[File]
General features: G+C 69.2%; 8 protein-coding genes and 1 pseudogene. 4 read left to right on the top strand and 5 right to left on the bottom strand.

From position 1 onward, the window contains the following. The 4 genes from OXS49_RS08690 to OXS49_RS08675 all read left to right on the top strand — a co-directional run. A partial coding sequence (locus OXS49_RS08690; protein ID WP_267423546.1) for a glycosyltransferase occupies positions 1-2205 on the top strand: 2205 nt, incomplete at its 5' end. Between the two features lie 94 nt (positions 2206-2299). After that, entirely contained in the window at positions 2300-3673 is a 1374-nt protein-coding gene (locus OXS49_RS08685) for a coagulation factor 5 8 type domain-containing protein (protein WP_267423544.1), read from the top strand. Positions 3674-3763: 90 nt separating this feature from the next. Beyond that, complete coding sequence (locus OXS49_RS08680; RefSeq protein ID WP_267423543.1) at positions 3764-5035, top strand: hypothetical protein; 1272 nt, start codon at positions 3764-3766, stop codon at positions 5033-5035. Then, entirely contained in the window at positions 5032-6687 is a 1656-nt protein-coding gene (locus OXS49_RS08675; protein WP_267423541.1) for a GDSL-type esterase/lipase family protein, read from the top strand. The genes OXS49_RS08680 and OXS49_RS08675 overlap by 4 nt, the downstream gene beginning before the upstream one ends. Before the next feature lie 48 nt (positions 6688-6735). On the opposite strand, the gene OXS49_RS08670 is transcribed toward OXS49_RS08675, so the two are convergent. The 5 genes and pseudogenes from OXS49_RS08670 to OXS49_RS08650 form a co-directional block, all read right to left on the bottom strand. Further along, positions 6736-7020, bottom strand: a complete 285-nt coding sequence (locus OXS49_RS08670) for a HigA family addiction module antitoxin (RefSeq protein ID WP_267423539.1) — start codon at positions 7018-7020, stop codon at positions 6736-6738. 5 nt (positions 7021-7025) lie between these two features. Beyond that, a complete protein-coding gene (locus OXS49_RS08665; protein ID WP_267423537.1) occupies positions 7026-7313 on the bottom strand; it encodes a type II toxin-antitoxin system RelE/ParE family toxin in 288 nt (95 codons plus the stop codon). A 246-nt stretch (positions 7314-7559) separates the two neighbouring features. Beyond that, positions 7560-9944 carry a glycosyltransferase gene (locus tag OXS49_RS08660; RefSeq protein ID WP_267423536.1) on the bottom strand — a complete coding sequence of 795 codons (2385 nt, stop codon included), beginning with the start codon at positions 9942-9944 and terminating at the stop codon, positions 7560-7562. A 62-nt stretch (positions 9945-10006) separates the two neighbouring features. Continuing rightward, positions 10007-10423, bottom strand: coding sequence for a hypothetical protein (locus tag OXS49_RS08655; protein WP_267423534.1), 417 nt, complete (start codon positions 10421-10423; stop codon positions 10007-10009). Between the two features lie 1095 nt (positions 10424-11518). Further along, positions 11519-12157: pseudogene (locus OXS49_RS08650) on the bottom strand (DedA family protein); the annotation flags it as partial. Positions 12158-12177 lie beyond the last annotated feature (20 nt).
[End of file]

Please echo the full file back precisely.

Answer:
General features: G+C 69.2%; 8 protein-coding genes and 1 pseudogene. 4 read left to right on the top strand and 5 right to left on the bottom strand.

From position 1 onward, the window contains the following. The 4 genes from OXS49_RS08690 to OXS49_RS08675 all read left to right on the top strand — a co-directional run. A partial coding sequence (locus OXS49_RS08690; protein ID WP_267423546.1) for a glycosyltransferase occupies positions 1-2205 on the top strand: 2205 nt, incomplete at its 5' end. Between the two features lie 94 nt (positions 2206-2299). After that, entirely contained in the window at positions 2300-3673 is a 1374-nt protein-coding gene (locus OXS49_RS08685) for a coagulation factor 5 8 type domain-containing protein (protein WP_267423544.1), read from the top strand. Positions 3674-3763: 90 nt separating this feature from the next. Beyond that, complete coding sequence (locus OXS49_RS08680; RefSeq protein ID WP_267423543.1) at positions 3764-5035, top strand: hypothetical protein; 1272 nt, start codon at positions 3764-3766, stop codon at positions 5033-5035. Then, entirely contained in the window at positions 5032-6687 is a 1656-nt protein-coding gene (locus OXS49_RS08675; protein WP_267423541.1) for a GDSL-type esterase/lipase family protein, read from the top strand. The genes OXS49_RS08680 and OXS49_RS08675 overlap by 4 nt, the downstream gene beginning before the upstream one ends. Before the next feature lie 48 nt (positions 6688-6735). On the opposite strand, the gene OXS49_RS08670 is transcribed toward OXS49_RS08675, so the two are convergent. The 5 genes and pseudogenes from OXS49_RS08670 to OXS49_RS08650 form a co-directional block, all read right to left on the bottom strand. Further along, positions 6736-7020, bottom strand: a complete 285-nt coding sequence (locus OXS49_RS08670) for a HigA family addiction module antitoxin (RefSeq protein ID WP_267423539.1) — start codon at positions 7018-7020, stop codon at positions 6736-6738. 5 nt (positions 7021-7025) lie between these two features. Beyond that, a complete protein-coding gene (locus OXS49_RS08665; protein ID WP_267423537.1) occupies positions 7026-7313 on the bottom strand; it encodes a type II toxin-antitoxin system RelE/ParE family toxin in 288 nt (95 codons plus the stop codon). A 246-nt stretch (positions 7314-7559) separates the two neighbouring features. Beyond that, positions 7560-9944 carry a glycosyltransferase gene (locus tag OXS49_RS08660; RefSeq protein ID WP_267423536.1) on the bottom strand — a complete coding sequence of 795 codons (2385 nt, stop codon included), beginning with the start codon at positions 9942-9944 and terminating at the stop codon, positions 7560-7562. A 62-nt stretch (positions 9945-10006) separates the two neighbouring features. Continuing rightward, positions 10007-10423, bottom strand: coding sequence for a hypothetical protein (locus tag OXS49_RS08655; protein WP_267423534.1), 417 nt, complete (start codon positions 10421-10423; stop codon positions 10007-10009). Between the two features lie 1095 nt (positions 10424-11518). Further along, positions 11519-12157: pseudogene (locus OXS49_RS08650) on the bottom strand (DedA family protein); the annotation flags it as partial. Positions 12158-12177 lie beyond the last annotated feature (20 nt).